EPSCoR Track-II RII
Four universities in two EPSCoR states, Kansas and Oklahoma, are collaborating to create a cyberCommons, a powerful, integrated cyber environment for knowledge discovery and education across complex environmental phenomena. Specifically, the cyberCommons will integrate two frameworks— the science framework of data, models, analytics and narratives, and the cyberinfrastructure framework of hardware, software, collaboration environment and integration environment. Weaving these frameworks harnesses the enormous revolution in CI technologies for ecological forecasting across the Central Plains. In so doing, the cyberCommons will make complex, cross-domain research on ecological systems collaborative for investigators, tractable for science, and beneficial for society.
Understanding ecological systems and forecasting their responses to global change is one of the grand challenges of the 21st century, as established by the National Research Council (NRC) and numerous other national and international bodies. Addressing this challenge is critical for grasslands, an ecosystem that is fundamental to the life and economy of the Central Plains, and provides vital goods and services to human societies worldwide—supplying clean water, recycling essential nutrients, sustaining biodiversity, and buffering against invasive species and emerging diseases.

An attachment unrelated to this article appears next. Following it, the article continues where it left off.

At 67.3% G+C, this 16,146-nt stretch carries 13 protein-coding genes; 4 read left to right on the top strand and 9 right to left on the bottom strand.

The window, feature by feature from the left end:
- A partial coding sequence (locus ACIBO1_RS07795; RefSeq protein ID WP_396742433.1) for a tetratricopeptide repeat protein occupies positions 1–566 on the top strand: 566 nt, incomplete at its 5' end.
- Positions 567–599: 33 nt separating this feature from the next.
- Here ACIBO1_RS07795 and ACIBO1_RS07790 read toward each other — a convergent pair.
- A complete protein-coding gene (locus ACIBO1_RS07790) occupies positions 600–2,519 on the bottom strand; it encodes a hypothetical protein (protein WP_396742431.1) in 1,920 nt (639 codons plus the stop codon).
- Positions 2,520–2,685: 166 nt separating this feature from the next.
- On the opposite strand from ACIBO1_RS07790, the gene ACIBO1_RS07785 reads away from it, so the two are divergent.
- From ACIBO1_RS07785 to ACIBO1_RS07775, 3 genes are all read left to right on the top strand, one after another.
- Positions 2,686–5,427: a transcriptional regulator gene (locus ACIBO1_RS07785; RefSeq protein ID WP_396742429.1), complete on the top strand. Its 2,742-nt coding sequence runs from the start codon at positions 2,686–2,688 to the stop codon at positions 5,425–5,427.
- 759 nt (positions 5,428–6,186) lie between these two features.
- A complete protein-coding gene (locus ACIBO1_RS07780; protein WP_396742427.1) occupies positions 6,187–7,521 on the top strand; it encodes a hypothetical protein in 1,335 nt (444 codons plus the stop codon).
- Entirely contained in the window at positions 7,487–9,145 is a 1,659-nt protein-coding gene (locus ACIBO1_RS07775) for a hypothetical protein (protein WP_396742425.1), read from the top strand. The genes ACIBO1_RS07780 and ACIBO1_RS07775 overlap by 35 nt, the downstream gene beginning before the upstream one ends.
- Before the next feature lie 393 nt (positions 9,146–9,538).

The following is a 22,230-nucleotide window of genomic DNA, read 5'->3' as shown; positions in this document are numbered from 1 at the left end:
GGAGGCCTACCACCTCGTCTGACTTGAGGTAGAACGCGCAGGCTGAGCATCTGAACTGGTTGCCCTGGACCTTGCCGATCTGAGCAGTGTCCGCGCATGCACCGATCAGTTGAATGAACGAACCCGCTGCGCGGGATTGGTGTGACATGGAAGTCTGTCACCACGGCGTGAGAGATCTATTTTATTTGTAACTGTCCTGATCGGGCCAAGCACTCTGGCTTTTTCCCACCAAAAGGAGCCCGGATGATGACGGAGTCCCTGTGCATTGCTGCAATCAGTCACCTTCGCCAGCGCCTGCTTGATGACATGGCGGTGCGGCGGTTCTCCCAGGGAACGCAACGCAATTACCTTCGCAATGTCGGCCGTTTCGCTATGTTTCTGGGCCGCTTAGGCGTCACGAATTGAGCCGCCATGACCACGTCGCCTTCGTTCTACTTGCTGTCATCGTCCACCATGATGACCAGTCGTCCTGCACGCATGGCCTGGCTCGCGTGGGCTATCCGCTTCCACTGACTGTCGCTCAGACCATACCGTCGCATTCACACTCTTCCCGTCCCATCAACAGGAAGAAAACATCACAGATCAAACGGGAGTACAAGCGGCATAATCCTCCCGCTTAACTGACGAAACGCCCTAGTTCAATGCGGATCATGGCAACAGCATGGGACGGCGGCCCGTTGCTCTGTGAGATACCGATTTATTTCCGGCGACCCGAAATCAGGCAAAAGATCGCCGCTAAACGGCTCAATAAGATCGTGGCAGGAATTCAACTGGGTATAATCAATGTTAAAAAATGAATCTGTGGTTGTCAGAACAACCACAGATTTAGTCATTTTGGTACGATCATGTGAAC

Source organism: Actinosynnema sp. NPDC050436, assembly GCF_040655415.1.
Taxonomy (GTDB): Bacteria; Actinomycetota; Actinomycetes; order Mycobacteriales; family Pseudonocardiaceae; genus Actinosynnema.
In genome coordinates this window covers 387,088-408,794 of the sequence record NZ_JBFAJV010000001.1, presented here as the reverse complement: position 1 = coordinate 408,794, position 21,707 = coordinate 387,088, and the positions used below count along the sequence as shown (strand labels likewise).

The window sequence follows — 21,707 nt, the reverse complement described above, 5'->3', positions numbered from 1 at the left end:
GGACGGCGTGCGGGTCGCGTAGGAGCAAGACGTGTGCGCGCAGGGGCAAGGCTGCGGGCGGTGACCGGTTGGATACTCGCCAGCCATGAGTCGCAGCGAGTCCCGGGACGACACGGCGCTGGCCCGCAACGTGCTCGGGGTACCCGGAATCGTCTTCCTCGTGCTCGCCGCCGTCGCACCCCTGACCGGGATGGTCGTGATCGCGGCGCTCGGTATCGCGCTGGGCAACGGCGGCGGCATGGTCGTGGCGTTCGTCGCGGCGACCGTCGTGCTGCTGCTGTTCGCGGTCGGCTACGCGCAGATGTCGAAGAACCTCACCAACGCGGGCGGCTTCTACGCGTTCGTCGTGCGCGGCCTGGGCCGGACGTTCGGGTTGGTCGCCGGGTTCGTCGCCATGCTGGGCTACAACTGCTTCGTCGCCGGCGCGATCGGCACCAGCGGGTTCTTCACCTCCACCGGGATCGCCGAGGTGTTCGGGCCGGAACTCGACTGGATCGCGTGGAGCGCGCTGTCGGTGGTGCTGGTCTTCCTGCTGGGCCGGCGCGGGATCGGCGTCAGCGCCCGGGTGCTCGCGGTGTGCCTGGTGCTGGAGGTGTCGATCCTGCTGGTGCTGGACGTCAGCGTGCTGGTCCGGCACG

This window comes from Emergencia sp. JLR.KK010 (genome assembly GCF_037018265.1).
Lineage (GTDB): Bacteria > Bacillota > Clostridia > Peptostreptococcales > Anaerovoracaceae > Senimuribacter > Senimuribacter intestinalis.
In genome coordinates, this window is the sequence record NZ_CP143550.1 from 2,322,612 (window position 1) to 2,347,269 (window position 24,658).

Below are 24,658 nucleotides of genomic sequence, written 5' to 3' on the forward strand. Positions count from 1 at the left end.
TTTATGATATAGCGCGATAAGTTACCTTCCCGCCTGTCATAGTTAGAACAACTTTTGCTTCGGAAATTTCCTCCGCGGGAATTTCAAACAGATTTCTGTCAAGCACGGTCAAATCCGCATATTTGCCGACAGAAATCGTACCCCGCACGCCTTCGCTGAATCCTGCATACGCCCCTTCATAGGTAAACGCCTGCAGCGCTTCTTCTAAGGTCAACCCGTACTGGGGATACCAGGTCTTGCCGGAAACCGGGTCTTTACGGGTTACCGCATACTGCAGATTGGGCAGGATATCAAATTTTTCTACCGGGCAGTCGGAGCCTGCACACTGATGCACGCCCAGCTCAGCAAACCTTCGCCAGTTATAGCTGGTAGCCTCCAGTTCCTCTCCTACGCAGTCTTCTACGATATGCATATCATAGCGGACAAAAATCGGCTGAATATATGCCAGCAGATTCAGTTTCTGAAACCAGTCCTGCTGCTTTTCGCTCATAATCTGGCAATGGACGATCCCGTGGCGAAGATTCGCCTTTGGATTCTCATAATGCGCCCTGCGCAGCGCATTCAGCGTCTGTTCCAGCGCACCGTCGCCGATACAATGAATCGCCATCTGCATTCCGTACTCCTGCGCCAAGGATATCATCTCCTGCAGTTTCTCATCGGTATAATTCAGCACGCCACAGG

The Central Plains grasslands are second only to the Arctic tundra in sequestering carbon below ground. At the same time, the impact of human activities, particularly food crop production, on Central Plains grasslands has altered land-use, land-cover and ecosystem structure and function on an unprecedented scale. This impact is being exacerbated by the demand for biofuels. Equally severe have been the consequences for biodiversity, a critical component of ecosystem function—species extinctions and extirpations, expansion of invasive species, and the spread of emerging zoonotic diseases. Two scientific questions underlie the understanding and forecasting of ecological systems in the Central Plains. Without a unifying and fertile CI environment, their complexity will continue to elude comprehensive exploration and knowledge discovery.